Privatization did not do any good to the aam aadmi / aurat.  The <your list of choice  words here> of the self-styled dictators is as bad as that of government babus and politicians. Solution - get yourself a government job.

Karnataka exempts IT from labour law for another 5 years
Indu Nandakumar, ET Bureau Oct 21, 2013, 03.00AM IST
Tags:

BANGALORE: Karnataka will exempt information technology companies from an onerous labour law for a further five years, lifting a weight off software firms which have been campaigning against the legislation.

Top industry executives welcomed the decision of the cabinet last week, just ahead of the state's premier information technology event starting on Tuesday.

The IT sector in Karnataka was exempt from the Industrial Employment (Standing Orders) Act, 1946 for the past 11 years. But the state moved to bring the sector under the law this March, causing dread and despair among the software companies, which were just slowly recovering from a global economic slump.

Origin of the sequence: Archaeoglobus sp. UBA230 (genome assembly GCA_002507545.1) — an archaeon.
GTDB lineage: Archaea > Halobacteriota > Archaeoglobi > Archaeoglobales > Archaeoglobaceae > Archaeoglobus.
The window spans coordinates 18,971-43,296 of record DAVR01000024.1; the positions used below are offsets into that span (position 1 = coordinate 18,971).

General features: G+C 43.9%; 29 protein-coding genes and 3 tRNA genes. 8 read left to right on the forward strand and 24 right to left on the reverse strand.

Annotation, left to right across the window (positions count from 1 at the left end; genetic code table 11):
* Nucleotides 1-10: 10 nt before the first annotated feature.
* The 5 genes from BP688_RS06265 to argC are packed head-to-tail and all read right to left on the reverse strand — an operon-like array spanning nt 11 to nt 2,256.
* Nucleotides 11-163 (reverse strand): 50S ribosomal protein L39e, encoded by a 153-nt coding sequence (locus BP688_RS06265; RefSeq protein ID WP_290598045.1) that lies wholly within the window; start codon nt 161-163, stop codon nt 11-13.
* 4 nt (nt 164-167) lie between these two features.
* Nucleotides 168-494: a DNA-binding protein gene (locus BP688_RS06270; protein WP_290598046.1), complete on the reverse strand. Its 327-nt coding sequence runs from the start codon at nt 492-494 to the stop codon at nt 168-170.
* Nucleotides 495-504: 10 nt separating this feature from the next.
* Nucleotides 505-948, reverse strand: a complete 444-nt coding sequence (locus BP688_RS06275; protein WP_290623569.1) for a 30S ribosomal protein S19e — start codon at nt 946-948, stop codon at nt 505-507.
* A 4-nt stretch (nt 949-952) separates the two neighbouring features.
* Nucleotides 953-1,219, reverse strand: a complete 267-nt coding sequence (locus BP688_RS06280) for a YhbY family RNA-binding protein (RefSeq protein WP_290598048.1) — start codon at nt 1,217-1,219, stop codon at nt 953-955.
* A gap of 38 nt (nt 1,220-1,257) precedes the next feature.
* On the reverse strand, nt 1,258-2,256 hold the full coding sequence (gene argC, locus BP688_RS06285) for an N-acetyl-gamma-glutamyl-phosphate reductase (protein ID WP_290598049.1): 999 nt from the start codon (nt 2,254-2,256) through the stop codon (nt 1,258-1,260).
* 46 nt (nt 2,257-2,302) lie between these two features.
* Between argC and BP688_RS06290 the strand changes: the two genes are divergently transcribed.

"The cabinet approved the extension (of the IT sector being exempted from the law) on Thursday and it will continue for probably another five years," said SR Patil, the state's minister for information technology and biotechnology.

The state's information technology and business process outsourcing sector employs close to a million professionals and is expected to clock export revenues of around 1.5 lakh crore in the year to March 2014

The decision to prolong the exemption was welcomed by IT experts. They said the decision will free the sector from potential headaches. The experts pointed out that the complex and outdated labour laws were originally designed and more suited for manufacturing sector.

"This is a very prudent step," said Pratik Kumar, executive vice-president and global head of human resources at Wipro, which employs about 1.5 lakh people. "It is also a recognition that each sector is unique and so are the requirements. Law has to be flexible to recognise that."